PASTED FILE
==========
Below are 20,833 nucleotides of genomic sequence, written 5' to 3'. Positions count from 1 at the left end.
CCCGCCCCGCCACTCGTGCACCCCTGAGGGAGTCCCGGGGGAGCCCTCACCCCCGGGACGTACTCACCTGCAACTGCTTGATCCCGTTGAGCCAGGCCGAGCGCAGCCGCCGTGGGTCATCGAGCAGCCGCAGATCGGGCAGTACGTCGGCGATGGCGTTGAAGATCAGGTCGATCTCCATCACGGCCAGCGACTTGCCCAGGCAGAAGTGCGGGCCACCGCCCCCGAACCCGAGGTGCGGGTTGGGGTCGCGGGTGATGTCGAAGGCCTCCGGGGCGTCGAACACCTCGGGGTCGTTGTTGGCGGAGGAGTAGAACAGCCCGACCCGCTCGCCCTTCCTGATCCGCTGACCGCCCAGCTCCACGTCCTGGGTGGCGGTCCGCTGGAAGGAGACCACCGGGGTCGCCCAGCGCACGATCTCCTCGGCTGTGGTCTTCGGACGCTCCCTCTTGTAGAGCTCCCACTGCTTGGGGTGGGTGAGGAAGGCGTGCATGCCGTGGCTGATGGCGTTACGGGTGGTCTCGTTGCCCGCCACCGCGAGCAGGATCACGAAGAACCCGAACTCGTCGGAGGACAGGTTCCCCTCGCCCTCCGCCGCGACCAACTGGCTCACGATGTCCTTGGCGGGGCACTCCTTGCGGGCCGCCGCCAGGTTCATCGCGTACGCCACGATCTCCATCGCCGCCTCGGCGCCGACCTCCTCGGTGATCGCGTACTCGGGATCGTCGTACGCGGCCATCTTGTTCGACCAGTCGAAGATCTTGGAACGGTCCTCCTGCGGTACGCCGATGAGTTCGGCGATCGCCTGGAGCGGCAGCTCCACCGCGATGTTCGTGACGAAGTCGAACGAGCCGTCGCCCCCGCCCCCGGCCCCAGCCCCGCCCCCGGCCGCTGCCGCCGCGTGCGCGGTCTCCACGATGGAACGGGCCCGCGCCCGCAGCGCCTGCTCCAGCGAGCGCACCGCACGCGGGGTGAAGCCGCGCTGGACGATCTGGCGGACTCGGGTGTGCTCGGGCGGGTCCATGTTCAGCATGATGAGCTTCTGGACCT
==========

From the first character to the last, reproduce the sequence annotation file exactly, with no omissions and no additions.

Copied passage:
Below are 20,833 nucleotides of genomic sequence, written 5' to 3'. Positions count from 1 at the left end.
CCCGCCCCGCCACTCGTGCACCCCTGAGGGAGTCCCGGGGGAGCCCTCACCCCCGGGACGTACTCACCTGCAACTGCTTGATCCCGTTGAGCCAGGCCGAGCGCAGCCGCCGTGGGTCATCGAGCAGCCGCAGATCGGGCAGTACGTCGGCGATGGCGTTGAAGATCAGGTCGATCTCCATCACGGCCAGCGACTTGCCCAGGCAGAAGTGCGGGCCACCGCCCCCGAACCCGAGGTGCGGGTTGGGGTCGCGGGTGATGTCGAAGGCCTCCGGGGCGTCGAACACCTCGGGGTCGTTGTTGGCGGAGGAGTAGAACAGCCCGACCCGCTCGCCCTTCCTGATCCGCTGACCGCCCAGCTCCACGTCCTGGGTGGCGGTCCGCTGGAAGGAGACCACCGGGGTCGCCCAGCGCACGATCTCCTCGGCTGTGGTCTTCGGACGCTCCCTCTTGTAGAGCTCCCACTGCTTGGGGTGGGTGAGGAAGGCGTGCATGCCGTGGCTGATGGCGTTACGGGTGGTCTCGTTGCCCGCCACCGCGAGCAGGATCACGAAGAACCCGAACTCGTCGGAGGACAGGTTCCCCTCGCCCTCCGCCGCGACCAACTGGCTCACGATGTCCTTGGCGGGGCACTCCTTGCGGGCCGCCGCCAGGTTCATCGCGTACGCCACGATCTCCATCGCCGCCTCGGCGCCGACCTCCTCGGTGATCGCGTACTCGGGATCGTCGTACGCGGCCATCTTGTTCGACCAGTCGAAGATCTTGGAACGGTCCTCCTGCGGTACGCCGATGAGTTCGGCGATCGCCTGGAGCGGCAGCTCCACCGCGATGTTCGTGACGAAGTCGAACGAGCCGTCGCCCCCGCCCCCGGCCCCAGCCCCGCCCCCGGCCGCTGCCGCCGCGTGCGCGGTCTCCACGATGGAACGGGCCCGCGCCCGCAGCGCCTGCTCCAGCGAGCGCACCGCACGCGGGGTGAAGCCGCGCTGGACGATCTGGCGGACTCGGGTGTGCTCGGGCGGGTCCATGTTCAGCATGATGAGCTTCTGGACCT